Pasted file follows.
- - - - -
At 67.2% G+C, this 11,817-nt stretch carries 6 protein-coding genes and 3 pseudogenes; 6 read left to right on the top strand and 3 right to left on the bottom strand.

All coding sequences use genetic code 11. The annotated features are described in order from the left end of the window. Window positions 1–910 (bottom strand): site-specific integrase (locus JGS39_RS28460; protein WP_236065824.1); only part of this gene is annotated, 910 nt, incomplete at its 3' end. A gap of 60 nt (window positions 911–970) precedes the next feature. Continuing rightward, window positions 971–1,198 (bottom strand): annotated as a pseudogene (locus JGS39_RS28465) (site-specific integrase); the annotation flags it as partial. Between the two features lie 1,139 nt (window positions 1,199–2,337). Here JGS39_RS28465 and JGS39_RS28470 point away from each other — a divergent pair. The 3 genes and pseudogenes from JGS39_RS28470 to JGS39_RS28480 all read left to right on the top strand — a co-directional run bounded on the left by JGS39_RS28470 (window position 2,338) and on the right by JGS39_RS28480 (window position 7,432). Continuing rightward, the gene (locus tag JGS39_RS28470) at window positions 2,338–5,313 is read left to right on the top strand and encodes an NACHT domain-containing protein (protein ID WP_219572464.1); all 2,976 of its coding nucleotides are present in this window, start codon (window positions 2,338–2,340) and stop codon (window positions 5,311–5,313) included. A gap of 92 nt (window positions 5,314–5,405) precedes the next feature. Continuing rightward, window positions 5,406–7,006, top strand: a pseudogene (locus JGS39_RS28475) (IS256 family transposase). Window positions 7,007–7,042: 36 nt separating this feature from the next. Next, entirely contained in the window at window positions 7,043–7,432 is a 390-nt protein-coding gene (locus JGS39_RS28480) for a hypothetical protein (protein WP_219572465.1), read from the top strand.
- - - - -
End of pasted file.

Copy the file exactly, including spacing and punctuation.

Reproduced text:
At 67.2% G+C, this 11,817-nt stretch carries 6 protein-coding genes and 3 pseudogenes; 6 read left to right on the top strand and 3 right to left on the bottom strand.

All coding sequences use genetic code 11. The annotated features are described in order from the left end of the window. Window positions 1–910 (bottom strand): site-specific integrase (locus JGS39_RS28460; protein WP_236065824.1); only part of this gene is annotated, 910 nt, incomplete at its 3' end. A gap of 60 nt (window positions 911–970) precedes the next feature. Continuing rightward, window positions 971–1,198 (bottom strand): annotated as a pseudogene (locus JGS39_RS28465) (site-specific integrase); the annotation flags it as partial. Between the two features lie 1,139 nt (window positions 1,199–2,337). Here JGS39_RS28465 and JGS39_RS28470 point away from each other — a divergent pair. The 3 genes and pseudogenes from JGS39_RS28470 to JGS39_RS28480 all read left to right on the top strand — a co-directional run bounded on the left by JGS39_RS28470 (window position 2,338) and on the right by JGS39_RS28480 (window position 7,432). Continuing rightward, the gene (locus tag JGS39_RS28470) at window positions 2,338–5,313 is read left to right on the top strand and encodes an NACHT domain-containing protein (protein ID WP_219572464.1); all 2,976 of its coding nucleotides are present in this window, start codon (window positions 2,338–2,340) and stop codon (window positions 5,311–5,313) included. A gap of 92 nt (window positions 5,314–5,405) precedes the next feature. Continuing rightward, window positions 5,406–7,006, top strand: a pseudogene (locus JGS39_RS28475) (IS256 family transposase). Window positions 7,007–7,042: 36 nt separating this feature from the next. Next, entirely contained in the window at window positions 7,043–7,432 is a 390-nt protein-coding gene (locus JGS39_RS28480) for a hypothetical protein (protein WP_219572465.1), read from the top strand.